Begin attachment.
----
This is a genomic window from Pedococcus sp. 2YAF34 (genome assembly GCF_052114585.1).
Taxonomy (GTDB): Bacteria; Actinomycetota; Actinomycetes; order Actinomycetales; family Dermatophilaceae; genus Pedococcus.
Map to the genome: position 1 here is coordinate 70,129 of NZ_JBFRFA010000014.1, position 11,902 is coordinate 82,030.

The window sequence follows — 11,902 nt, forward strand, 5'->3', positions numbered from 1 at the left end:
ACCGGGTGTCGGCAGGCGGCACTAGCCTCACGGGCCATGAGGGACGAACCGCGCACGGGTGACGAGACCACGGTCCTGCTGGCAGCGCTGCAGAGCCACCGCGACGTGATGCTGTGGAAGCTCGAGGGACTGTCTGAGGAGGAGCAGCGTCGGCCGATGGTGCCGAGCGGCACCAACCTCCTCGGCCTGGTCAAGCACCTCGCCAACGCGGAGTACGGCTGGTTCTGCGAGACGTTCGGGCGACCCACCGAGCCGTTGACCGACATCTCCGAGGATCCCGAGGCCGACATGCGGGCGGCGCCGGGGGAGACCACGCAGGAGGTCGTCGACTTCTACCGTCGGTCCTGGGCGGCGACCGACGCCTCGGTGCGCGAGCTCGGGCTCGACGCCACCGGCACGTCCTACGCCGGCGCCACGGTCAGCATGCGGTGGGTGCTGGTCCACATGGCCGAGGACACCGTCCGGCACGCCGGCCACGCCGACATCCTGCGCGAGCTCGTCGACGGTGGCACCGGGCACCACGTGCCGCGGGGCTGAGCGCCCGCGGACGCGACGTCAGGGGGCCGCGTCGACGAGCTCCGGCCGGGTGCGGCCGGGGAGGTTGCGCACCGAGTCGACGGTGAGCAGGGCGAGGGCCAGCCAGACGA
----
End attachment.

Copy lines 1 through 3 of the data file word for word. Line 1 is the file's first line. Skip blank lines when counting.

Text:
This is a genomic window from Pedococcus sp. 2YAF34 (genome assembly GCF_052114585.1).
Taxonomy (GTDB): Bacteria; Actinomycetota; Actinomycetes; order Actinomycetales; family Dermatophilaceae; genus Pedococcus.
Map to the genome: position 1 here is coordinate 70,129 of NZ_JBFRFA010000014.1, position 11,902 is coordinate 82,030.